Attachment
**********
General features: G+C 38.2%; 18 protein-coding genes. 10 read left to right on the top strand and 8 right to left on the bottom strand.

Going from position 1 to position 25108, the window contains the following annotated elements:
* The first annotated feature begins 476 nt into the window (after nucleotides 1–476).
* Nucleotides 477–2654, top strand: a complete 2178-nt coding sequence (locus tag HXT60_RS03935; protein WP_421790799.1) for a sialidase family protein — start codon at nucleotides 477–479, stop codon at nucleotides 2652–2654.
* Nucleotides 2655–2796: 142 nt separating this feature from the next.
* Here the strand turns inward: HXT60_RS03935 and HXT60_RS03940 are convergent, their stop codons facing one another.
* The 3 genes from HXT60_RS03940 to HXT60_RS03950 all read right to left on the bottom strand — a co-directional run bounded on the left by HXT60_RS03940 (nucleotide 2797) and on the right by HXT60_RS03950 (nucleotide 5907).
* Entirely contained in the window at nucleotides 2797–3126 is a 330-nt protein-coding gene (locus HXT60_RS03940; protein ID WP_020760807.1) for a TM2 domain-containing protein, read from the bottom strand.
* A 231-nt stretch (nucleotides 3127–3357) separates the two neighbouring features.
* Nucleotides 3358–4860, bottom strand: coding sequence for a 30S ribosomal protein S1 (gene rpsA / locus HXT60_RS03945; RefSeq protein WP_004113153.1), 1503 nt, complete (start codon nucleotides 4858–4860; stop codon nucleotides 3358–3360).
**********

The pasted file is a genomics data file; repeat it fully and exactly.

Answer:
General features: G+C 38.2%; 18 protein-coding genes. 10 read left to right on the top strand and 8 right to left on the bottom strand.

Going from position 1 to position 25108, the window contains the following annotated elements:
* The first annotated feature begins 476 nt into the window (after nucleotides 1–476).
* Nucleotides 477–2654, top strand: a complete 2178-nt coding sequence (locus tag HXT60_RS03935; protein WP_421790799.1) for a sialidase family protein — start codon at nucleotides 477–479, stop codon at nucleotides 2652–2654.
* Nucleotides 2655–2796: 142 nt separating this feature from the next.
* Here the strand turns inward: HXT60_RS03935 and HXT60_RS03940 are convergent, their stop codons facing one another.
* The 3 genes from HXT60_RS03940 to HXT60_RS03950 all read right to left on the bottom strand — a co-directional run bounded on the left by HXT60_RS03940 (nucleotide 2797) and on the right by HXT60_RS03950 (nucleotide 5907).
* Entirely contained in the window at nucleotides 2797–3126 is a 330-nt protein-coding gene (locus HXT60_RS03940; protein ID WP_020760807.1) for a TM2 domain-containing protein, read from the bottom strand.
* A 231-nt stretch (nucleotides 3127–3357) separates the two neighbouring features.
* Nucleotides 3358–4860, bottom strand: coding sequence for a 30S ribosomal protein S1 (gene rpsA / locus HXT60_RS03945; RefSeq protein WP_004113153.1), 1503 nt, complete (start codon nucleotides 4858–4860; stop codon nucleotides 3358–3360).